Vitamin B12, also known as cobalamin, is a water-soluble B vitamin. It is important in the production of genetic material and red blood cells and maintenance of the nervous system. Unlike other water-soluble vitamins, it can be stored in the body for long periods of time.
How much do I need?
- 2.4 micrograms per day for adult men and women
For recommendations for infants, children, and teens, check out the chart in CSU Extension’s fact sheet: Water-Soluble Vitamins: B-Complex and Vitamin C
Vitamin B12 is found naturally in animal products. Great sources of Vitamin B12 include fish, eggs, meat, liver, dairy products, oysters, and shellfish. It has also been added to many products such as fortified breakfast cereals and nutritional yeasts.
What happens if I don’t get enough?
Symptoms of deficiency include anemia, fatigue, brain disorders, and nerve problems causing tingling or numbing sensations. Most vitamin B12 deficiencies occur among individuals consuming a vegan diet, infants of vegan mothers, and the elderly. Since this vitamin only exists naturally in animal products, adequate amounts must be added to vegan diets through fortified foods, or supplements. Vitamin B12 deficiency is more common with aging due to reduced gastrointestinal absorption of the vitamin. In this case, monthly injections may be needed to supply adequate Vitamin B12.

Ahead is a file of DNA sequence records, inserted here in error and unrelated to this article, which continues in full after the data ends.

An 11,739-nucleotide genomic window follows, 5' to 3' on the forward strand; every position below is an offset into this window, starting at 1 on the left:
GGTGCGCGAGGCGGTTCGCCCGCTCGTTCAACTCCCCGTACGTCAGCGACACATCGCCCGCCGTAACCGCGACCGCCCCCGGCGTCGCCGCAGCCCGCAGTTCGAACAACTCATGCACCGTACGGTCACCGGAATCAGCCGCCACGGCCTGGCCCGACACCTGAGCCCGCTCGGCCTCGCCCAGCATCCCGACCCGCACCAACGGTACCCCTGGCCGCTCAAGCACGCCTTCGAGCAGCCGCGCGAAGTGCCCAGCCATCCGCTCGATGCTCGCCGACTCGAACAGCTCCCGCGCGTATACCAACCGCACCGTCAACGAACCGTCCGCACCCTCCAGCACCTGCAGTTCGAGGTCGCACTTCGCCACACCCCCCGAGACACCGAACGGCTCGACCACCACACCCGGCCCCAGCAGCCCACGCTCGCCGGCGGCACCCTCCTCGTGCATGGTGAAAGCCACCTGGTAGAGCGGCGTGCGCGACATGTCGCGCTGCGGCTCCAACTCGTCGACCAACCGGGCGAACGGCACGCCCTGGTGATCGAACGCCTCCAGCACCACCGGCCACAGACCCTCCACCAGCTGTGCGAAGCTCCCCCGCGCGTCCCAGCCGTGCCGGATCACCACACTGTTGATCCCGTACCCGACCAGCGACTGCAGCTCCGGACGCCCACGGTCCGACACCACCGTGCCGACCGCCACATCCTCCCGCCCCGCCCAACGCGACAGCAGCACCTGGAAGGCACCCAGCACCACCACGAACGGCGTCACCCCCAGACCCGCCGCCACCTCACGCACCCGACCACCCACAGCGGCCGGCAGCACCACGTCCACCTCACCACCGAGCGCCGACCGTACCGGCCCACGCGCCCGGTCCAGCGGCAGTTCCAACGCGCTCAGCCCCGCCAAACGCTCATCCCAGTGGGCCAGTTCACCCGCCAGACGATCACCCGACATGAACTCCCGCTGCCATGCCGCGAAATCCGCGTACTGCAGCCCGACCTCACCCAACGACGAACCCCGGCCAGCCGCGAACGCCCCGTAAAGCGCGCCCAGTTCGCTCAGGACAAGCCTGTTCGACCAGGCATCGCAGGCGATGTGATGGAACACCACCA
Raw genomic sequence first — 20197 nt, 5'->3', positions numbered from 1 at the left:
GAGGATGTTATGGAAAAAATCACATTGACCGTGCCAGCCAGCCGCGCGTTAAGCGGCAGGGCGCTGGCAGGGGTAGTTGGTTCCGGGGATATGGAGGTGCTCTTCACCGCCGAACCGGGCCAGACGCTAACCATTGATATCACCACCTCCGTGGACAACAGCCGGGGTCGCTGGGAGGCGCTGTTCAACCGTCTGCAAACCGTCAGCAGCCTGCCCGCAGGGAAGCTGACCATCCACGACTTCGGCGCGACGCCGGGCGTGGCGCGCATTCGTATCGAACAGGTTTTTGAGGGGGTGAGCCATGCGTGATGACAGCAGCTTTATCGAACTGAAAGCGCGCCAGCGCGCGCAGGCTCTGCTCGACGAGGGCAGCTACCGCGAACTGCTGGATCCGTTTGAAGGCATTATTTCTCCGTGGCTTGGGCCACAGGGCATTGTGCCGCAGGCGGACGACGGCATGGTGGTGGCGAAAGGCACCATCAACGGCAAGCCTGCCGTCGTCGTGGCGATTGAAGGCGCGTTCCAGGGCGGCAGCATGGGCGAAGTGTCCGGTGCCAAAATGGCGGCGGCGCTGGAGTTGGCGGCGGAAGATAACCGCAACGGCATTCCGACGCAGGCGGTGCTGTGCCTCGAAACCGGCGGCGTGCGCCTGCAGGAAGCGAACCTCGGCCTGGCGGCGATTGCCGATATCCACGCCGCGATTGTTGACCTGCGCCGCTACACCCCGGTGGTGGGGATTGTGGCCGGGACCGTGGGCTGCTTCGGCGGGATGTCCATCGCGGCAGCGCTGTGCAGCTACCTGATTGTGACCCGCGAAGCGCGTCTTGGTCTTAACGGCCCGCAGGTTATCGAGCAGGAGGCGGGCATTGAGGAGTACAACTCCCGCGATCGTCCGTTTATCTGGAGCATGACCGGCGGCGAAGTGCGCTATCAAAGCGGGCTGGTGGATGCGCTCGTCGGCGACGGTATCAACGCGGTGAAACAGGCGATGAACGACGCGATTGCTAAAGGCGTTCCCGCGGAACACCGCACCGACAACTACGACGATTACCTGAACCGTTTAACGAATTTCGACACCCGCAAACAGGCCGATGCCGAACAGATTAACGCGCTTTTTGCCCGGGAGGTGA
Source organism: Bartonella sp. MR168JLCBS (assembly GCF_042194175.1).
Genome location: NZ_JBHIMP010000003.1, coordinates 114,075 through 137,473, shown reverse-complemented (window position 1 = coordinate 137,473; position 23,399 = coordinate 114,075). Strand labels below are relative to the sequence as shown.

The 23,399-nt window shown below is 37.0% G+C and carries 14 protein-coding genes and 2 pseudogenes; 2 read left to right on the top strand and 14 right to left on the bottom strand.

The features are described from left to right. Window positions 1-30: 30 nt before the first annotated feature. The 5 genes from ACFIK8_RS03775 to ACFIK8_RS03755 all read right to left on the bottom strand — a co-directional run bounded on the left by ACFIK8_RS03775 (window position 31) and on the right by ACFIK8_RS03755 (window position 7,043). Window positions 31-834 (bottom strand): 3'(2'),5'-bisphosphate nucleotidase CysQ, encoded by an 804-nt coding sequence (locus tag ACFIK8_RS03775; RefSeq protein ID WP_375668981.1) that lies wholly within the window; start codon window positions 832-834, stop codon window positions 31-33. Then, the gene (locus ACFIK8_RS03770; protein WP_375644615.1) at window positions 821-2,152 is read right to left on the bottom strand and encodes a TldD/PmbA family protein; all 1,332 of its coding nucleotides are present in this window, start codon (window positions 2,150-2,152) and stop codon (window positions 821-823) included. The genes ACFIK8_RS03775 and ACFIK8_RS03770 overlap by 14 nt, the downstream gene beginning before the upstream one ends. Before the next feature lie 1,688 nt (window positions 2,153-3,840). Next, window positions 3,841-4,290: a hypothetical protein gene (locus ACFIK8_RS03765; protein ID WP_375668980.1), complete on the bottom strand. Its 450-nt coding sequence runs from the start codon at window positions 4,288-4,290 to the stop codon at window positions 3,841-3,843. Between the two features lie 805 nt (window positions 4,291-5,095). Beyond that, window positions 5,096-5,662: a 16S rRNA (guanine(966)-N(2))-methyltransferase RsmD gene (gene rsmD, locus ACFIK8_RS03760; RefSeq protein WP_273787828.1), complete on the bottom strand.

Can I get too much?
Current research does not show any harm for getting too much vitamin B12 in your diet.
Did You Know?
Milk is a good source of vitamin B12 and supplies your daily need with only two cups. Follow these tips for adding more milk to your diet:
- Add it to your morning tea or coffee for added flavor.
- Pour it over your favorite whole-grain, low sugar cereal for a great breakfast.
- Combine it with ice and your favorite fruits for a delicious smoothie.
- Try adding low-fat or fat-free milk into your diet for numerous nutritional benefits!